The area looks to be quite exciting and I would gather that a lot of people enjoy it.  Your inclusion of places to eat, drink, explore, and places to stay overnight is all valuable. Your passion comes through in your writing.

    Plus, even though I don’t live near Georgia, this article is relevant for all forests in the USA (even the ones near me)! Thanks so much!!



  4. Jerry says:

    Reading your article and seeing the pictures of these beautiful forests, really make me want to live in America. Coming from a small country like the Netherlands, we cannot experience any long trails let alone the vastness of the wilderness. I once experienced it a bit going halfway up Mount Rainier in Washington State, albeit in a car(lol).

    The beauty of the scenery in the USA is overwhelming and I will put venturing out there on my bucket list. Thanks for your article.

    • Alyce says:

      Hi Jerry, The national forests are definitely one of our national treasures here in the USA. The epic trails like the Appalachian Trail are known worldwide!

  5. Jenni Elliott says:

    Thank you for this interesting and informative article about free days in US National Forests. I was especially interested in the segment about the Appalachian Trail and discovering that 76 miles of it were in Georgia. I had read the book “A Walk In the Woods” by Bill Bryson. I think I will add a trip to the Appalachian Mountains to my “bucket list”. It seems really beautiful.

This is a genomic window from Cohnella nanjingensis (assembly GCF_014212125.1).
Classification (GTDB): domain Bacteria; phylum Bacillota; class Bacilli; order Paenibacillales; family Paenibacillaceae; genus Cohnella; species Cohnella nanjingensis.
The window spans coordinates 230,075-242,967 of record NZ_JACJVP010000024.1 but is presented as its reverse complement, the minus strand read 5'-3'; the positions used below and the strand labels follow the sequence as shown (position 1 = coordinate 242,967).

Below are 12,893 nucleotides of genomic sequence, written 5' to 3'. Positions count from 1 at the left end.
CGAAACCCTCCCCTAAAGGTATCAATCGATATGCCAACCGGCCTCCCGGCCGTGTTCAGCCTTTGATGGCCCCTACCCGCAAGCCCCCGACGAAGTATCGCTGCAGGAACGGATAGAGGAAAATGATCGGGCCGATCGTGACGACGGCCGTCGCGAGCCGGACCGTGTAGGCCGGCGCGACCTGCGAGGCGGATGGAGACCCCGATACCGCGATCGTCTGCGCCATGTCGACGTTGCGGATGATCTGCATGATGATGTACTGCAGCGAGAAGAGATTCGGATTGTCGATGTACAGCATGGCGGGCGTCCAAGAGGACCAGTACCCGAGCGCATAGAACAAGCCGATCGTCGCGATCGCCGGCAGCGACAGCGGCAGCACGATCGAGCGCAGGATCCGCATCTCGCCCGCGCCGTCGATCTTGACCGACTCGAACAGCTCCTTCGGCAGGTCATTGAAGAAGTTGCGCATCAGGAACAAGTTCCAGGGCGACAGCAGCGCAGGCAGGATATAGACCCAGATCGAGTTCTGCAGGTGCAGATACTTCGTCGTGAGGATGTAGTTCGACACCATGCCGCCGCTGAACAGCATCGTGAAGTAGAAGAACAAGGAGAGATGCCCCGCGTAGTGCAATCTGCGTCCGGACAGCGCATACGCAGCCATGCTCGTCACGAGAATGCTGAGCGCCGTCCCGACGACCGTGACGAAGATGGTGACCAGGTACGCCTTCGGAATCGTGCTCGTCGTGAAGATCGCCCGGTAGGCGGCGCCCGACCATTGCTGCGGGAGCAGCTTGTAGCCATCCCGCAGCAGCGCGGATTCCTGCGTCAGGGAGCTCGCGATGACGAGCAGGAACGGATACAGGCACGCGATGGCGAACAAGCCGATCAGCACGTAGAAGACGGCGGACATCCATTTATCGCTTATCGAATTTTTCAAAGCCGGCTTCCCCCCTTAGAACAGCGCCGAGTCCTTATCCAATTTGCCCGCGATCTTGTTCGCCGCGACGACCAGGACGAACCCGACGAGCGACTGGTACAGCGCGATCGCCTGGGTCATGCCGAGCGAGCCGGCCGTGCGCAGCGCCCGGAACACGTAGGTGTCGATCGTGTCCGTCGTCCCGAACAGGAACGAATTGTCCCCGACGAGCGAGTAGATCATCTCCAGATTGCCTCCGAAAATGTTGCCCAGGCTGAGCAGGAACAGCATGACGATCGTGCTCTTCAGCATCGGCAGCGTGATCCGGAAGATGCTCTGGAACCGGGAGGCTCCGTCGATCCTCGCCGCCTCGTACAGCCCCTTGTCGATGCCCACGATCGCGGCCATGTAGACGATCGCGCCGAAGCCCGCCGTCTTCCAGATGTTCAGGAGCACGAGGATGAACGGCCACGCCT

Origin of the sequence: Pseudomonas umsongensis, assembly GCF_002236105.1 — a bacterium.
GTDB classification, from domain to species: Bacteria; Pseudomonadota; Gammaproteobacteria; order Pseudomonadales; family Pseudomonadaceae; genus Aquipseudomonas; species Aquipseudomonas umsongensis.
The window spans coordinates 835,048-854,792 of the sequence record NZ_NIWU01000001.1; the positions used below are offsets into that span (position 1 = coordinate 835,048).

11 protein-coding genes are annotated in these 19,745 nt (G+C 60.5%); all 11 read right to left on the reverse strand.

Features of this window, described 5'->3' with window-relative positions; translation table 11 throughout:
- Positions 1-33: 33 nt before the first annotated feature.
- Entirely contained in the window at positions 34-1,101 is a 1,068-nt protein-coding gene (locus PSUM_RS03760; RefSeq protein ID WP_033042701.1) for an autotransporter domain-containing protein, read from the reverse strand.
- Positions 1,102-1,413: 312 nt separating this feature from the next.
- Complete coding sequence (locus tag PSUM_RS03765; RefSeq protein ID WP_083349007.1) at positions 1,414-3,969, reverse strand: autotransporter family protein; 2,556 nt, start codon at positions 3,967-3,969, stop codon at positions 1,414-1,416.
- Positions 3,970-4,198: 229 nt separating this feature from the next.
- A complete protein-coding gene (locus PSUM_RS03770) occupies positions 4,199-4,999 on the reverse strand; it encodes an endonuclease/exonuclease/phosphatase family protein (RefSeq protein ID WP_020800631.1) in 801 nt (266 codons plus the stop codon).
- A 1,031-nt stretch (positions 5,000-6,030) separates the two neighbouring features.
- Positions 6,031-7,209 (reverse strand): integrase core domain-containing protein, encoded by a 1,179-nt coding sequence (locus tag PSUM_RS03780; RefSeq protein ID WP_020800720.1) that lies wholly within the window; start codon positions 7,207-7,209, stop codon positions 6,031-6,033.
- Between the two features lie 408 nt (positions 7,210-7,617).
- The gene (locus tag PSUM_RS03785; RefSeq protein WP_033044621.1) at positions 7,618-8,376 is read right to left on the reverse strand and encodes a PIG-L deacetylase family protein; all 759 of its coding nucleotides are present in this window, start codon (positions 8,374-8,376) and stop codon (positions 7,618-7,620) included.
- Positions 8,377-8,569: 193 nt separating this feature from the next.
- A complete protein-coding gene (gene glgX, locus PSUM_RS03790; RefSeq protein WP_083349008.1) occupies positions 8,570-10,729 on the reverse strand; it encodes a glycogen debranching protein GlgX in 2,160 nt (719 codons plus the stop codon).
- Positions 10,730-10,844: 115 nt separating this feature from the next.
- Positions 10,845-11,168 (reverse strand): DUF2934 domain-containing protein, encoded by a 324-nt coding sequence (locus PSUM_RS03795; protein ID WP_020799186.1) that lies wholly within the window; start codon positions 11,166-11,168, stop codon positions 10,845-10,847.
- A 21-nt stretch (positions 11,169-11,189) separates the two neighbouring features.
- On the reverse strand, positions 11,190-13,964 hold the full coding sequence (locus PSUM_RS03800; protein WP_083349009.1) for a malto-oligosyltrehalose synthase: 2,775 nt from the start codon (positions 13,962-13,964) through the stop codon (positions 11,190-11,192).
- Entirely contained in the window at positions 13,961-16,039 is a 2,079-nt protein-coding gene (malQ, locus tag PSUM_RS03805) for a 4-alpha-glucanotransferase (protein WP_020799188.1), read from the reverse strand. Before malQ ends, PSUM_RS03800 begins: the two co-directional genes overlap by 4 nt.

• Alyce says:

      Hi Jenni, I also enjoyed that book and learning more about the journeys of Appalachian Trail hikers through the stories it told. I hope you’re able to make it here to check it out in person soon! 

  6. Oscar says:

    Heloo there, I really want to say a big thanks to you for sharing this insightful and informative piece on the topic titled, free entrance days at us national forest sites.. I basically stumbled on this site which I must say I am really finding it interesting. It’s filled with so much useful and valuable content, it’s rather very informative. I am definitely going to visit some other times.

    • Alyce says:

      Thanks Oscar! I hope you are able to enjoy one of the beautiful forests on “Fee Free Day” tomorrow and you are welcome to visit this website anytime!! 😉

  7. Eunice Zomachi says:

    This is a great post,  I really like they way everything was spell out. You have given us the best days and  months to visit GA Mountain Forest for tour and get free entrance, another important thing that I appreciate is the Tips you have shared;  comfortables shoes, food, water,sun protection and many more. Thanks for this information.  

    • Alyce says:

      Hi Eunice, the Georgia mountains have four very distinct seasons so you will find the experience to be quite different at each time of year. Some people prefer one season over the others, but there is lots to see no matter when you decide to go! Enjoy your trip!

  8. Mojisola Kupolati (Debbie) says:

    Thank you for the information about the free entrance days at the US National forest. This is a nice reminder in planning my family holidays in November, as we will like to benefit from this opportunity. Thank you for the useful hints to guide us for an enjoyable exploration. I will keep them handy.